Comparing a novel machine learning method to the Friedewald formula and Martin-Hopkins equation for low-density lipoprotein estimation

PLoS One. 2020 Sep 30;15(9):e0239934. doi: 10.1371/journal.pone.0239934. eCollection 2020.

Abstract

Background: Low-density lipoprotein cholesterol (LDL-C) is a target for cardiovascular prevention. Contemporary equations for LDL-C estimation have limited accuracy in certain scenarios (high triglycerides [TG], very low LDL-C).

Objectives: We derived a novel method for LDL-C estimation from the standard lipid profile using a machine learning (ML) approach utilizing random forests (the Weill Cornell model). We compared its correlation to direct LDL-C with the Friedewald and Martin-Hopkins equations for LDL-C estimation.

Methods: The study cohort comprised a convenience sample of standard lipid profile measurements (with the directly measured components of total cholesterol [TC], high-density lipoprotein cholesterol [HDL-C], and TG) as well as chemical-based direct LDL-C performed on the same day at the New York-Presbyterian Hospital/Weill Cornell Medicine (NYP-WCM). Subsequently, an ML algorithm was used to construct a model for LDL-C estimation. Results are reported on the held-out test set, with correlation coefficients and absolute residuals used to assess model performance.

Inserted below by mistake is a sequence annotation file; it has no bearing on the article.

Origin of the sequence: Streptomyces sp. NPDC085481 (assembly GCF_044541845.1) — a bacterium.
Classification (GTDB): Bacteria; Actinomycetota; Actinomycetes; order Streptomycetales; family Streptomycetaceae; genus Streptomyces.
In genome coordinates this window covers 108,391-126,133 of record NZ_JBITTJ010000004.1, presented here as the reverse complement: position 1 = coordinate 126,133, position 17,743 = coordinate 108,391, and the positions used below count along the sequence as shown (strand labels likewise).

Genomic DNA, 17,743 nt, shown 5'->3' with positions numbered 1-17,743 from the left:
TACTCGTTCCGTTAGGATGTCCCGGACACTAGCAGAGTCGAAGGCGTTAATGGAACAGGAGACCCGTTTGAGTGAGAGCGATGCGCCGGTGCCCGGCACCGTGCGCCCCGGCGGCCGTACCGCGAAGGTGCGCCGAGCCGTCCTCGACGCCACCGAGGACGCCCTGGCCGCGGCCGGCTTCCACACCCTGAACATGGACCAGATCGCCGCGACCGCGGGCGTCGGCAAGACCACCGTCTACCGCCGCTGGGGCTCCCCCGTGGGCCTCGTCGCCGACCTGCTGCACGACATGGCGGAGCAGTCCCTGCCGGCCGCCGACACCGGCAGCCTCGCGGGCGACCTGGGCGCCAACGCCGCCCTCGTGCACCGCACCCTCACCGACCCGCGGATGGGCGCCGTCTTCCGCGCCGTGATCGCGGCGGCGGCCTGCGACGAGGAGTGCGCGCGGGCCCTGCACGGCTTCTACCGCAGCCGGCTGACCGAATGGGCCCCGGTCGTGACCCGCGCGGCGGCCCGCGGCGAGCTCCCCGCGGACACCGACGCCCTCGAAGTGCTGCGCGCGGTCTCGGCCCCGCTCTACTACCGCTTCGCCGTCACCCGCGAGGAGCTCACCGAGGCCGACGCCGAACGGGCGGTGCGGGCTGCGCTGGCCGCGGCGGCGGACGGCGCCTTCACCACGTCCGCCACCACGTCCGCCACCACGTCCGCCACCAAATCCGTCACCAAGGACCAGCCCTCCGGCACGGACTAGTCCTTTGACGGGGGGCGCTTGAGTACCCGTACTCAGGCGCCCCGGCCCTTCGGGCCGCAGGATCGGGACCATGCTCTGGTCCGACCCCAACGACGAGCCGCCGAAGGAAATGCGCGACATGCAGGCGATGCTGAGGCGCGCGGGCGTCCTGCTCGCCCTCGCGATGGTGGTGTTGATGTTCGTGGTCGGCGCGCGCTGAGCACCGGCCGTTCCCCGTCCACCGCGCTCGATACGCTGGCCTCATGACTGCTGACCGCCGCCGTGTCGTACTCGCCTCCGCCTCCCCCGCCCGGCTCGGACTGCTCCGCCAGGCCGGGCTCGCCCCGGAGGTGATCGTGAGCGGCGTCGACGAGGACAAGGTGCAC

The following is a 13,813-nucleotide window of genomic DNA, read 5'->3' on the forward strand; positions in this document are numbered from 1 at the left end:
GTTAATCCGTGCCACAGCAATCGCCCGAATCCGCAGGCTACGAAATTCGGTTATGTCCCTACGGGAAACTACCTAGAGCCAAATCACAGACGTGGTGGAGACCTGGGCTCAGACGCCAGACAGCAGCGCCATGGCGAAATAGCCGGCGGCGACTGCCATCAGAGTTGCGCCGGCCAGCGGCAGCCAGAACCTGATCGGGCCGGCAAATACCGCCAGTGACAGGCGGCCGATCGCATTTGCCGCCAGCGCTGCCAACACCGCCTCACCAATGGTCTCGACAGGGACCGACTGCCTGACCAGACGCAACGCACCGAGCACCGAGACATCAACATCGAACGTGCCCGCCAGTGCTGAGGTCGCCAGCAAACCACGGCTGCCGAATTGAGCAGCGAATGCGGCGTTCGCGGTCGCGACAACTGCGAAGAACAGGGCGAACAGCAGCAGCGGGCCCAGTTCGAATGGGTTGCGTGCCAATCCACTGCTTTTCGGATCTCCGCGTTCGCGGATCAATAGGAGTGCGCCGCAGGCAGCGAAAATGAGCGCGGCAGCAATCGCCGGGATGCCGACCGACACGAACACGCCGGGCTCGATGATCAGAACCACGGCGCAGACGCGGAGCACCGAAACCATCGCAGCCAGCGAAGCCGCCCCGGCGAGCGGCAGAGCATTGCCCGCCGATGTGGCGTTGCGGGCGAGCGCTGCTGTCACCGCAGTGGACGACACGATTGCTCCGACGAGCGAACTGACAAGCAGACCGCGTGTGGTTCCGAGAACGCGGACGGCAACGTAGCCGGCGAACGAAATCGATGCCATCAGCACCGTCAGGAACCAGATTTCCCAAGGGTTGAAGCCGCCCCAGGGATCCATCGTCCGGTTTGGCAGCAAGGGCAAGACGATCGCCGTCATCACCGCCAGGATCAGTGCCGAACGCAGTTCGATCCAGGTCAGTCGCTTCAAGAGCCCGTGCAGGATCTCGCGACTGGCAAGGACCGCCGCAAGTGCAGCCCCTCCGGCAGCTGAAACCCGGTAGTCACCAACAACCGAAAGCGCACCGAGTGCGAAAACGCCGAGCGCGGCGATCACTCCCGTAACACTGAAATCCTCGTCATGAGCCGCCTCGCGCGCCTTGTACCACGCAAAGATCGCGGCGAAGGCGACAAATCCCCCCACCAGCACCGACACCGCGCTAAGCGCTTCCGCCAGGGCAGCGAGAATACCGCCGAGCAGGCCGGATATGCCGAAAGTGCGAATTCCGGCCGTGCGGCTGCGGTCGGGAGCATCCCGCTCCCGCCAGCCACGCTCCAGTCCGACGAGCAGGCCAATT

Results: Between 2005 and 2019, there were 17,500 lipid profiles performed on 10,936 unique individuals (4,456 females; 40.8%) aged 1 to 103. Correlation coefficients between estimated and measured LDL-C values were 0.982 for the Weill Cornell model, compared to 0.950 for Friedewald and 0.962 for the Martin-Hopkins method. The Weill Cornell model was consistently better across subgroups stratified by LDL-C and TG values, including TG >500 and LDL-C <70.

Conclusions: An ML model was found to have a better correlation with direct LDL-C than either the Friedewald formula or Martin-Hopkins equation, including in the setting of elevated TG and very low LDL-C.

Publication types

  • Research Support, Non-U.S. Gov't

MeSH terms

  • Adult
  • Aged
  • Cholesterol, HDL / blood
  • Cholesterol, LDL / blood*
  • Data Interpretation, Statistical
  • Female
  • Humans
  • Hyperlipidemias / blood
  • Hyperlipidemias / pathology
  • Machine Learning*
  • Male
  • Middle Aged
  • Triglycerides / blood

Substances

  • Cholesterol, HDL
  • Cholesterol, LDL
  • Triglycerides

Grant support

The research reported in this manuscript was supported by the Dalio Institute of Cardiovascular Imaging (New York, NY, USA). No funding was provided for this study.The funders had no role in study design, data collection and analysis, decision to publish, or preparation of the manuscript.